Prior to being elected to the Assembly, Lorena was the first woman and first person of color to be elected CEO and Secretary-Treasurer for the San Diego and Imperial Counties Labor Council, AFL-CIO since the organization’s inception in 1891. Lorena also previously worked as the Senior Advisor to California’s Lt. Governor Cruz Bustamante and she served on the California State Lands Commission and the California Coastal Commission.

Assemblywoman Gonzalez currently serves as the first Latina in California history to Chair the Assembly Appropriations Committee, and as Chair of the Select Committee on Women in the Workplace.

For her work in the community, Lorena received the California State Bar Association’s first Presidential Recognition Award for Public Service, the Cesar Chavez Foundation’s Legacy Award for her career supporting immigrants and working families, and was named the Neighborhood Market Association’s 2014 Public Official of the Year.

Nonetheless, Lorena’s most cherished title is that of mother. Her daughter, Tierra, is studying at New York University and her son, Antonio, is in middle school in San Diego. Lorena lives in City Heights neighborhood of San Diego.

Preguntas y Respuestas

Preguntas de The League of Women Voters of California Education Fund and California Counts, a public media collaboration. (4)

Climate changes and the continuing drought worry many in California. What new strategies do you believe would ensure that California is able to both satisfy its water needs and protect the environment? Please be specific.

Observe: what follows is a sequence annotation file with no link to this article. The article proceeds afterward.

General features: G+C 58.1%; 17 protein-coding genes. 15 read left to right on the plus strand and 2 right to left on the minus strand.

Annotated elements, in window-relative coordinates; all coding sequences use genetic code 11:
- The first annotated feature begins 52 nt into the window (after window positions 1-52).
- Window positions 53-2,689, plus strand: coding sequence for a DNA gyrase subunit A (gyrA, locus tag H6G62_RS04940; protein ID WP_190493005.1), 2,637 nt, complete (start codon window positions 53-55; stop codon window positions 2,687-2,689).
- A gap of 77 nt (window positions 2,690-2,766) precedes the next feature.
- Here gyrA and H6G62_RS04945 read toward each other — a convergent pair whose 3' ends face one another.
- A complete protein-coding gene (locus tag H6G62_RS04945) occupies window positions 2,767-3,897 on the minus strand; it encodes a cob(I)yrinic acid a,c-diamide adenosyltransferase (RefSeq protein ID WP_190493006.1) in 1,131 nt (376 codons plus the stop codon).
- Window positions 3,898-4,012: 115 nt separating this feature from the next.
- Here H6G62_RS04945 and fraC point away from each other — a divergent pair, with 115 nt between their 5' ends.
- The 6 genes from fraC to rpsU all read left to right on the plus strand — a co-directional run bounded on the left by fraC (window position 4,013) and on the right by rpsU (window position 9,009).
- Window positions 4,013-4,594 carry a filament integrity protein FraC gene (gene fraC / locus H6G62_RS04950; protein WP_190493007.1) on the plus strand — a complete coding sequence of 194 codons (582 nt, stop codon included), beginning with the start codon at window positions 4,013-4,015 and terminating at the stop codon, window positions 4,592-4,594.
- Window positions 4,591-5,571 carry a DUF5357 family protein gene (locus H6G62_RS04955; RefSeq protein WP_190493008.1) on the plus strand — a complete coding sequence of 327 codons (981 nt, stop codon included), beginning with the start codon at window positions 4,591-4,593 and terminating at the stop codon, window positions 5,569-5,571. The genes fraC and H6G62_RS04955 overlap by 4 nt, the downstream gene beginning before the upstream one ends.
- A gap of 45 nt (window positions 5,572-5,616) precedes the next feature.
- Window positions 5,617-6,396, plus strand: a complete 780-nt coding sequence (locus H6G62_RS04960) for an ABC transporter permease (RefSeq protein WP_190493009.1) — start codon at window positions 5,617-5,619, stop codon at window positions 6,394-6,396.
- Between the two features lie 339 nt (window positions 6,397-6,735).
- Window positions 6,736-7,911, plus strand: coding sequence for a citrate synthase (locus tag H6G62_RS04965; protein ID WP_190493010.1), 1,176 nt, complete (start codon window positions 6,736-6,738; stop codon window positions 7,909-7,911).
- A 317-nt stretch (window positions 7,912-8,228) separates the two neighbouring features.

Respuesta de Lorena Gonzalez:

A long-term commitment to water recycling and lifestyle changes to reduce our water use will be critical as climate change continues impacting our traditional water supplies. I strongly supported California's Proposition 1 water bond to fund a wide range of water projects and passed AB 2104 to protect homeowners installing drought-resistant landscaping.

What are your top three fiscal priorities, recognizing the need to balance the state’s income with its spending?
Respuesta de Lorena Gonzalez:

Protecting and expanding basic worker rights, including fair wages, equitable overtime, and paid leave; Working towards a tax system that does not rely on working families paying more than their fair share; Ensuring that investment in public works and expanded services prioritize traditionally underserved communities.

There are a variety of proposals to raise California's minimum wage. Many of these proposals face opposition from business groups who are concerned that they would kill jobs. Do you support increasing the minimum wage in California?  In your answer please explain your position on the relationship between wages and jobs with specific reference to the situation in your district. 
Respuesta de Lorena Gonzalez:

I am a long-time champion of raising the minimum wage and was proud to be a co-author of this year's successful legislation to raise California's minimum wage to $15 an hour.

Many Californians are concerned about the influence of money in politics. What can the state legislature do to ensure that decision-making by elected officials is not swayed by moneyed interests at the expense of constituents?
Respuesta de Lorena Gonzalez:

I supported California's DISCLOSE Act (AB 700) to better inform voters about the money behind political ads and AJR 1 to allow Californians to vote on the importance of addressing the Citizens' United decision. Additionally, I authored California's New Motor Voter Act to make our electoral process more accessible and streamline the direct influence of individual voters.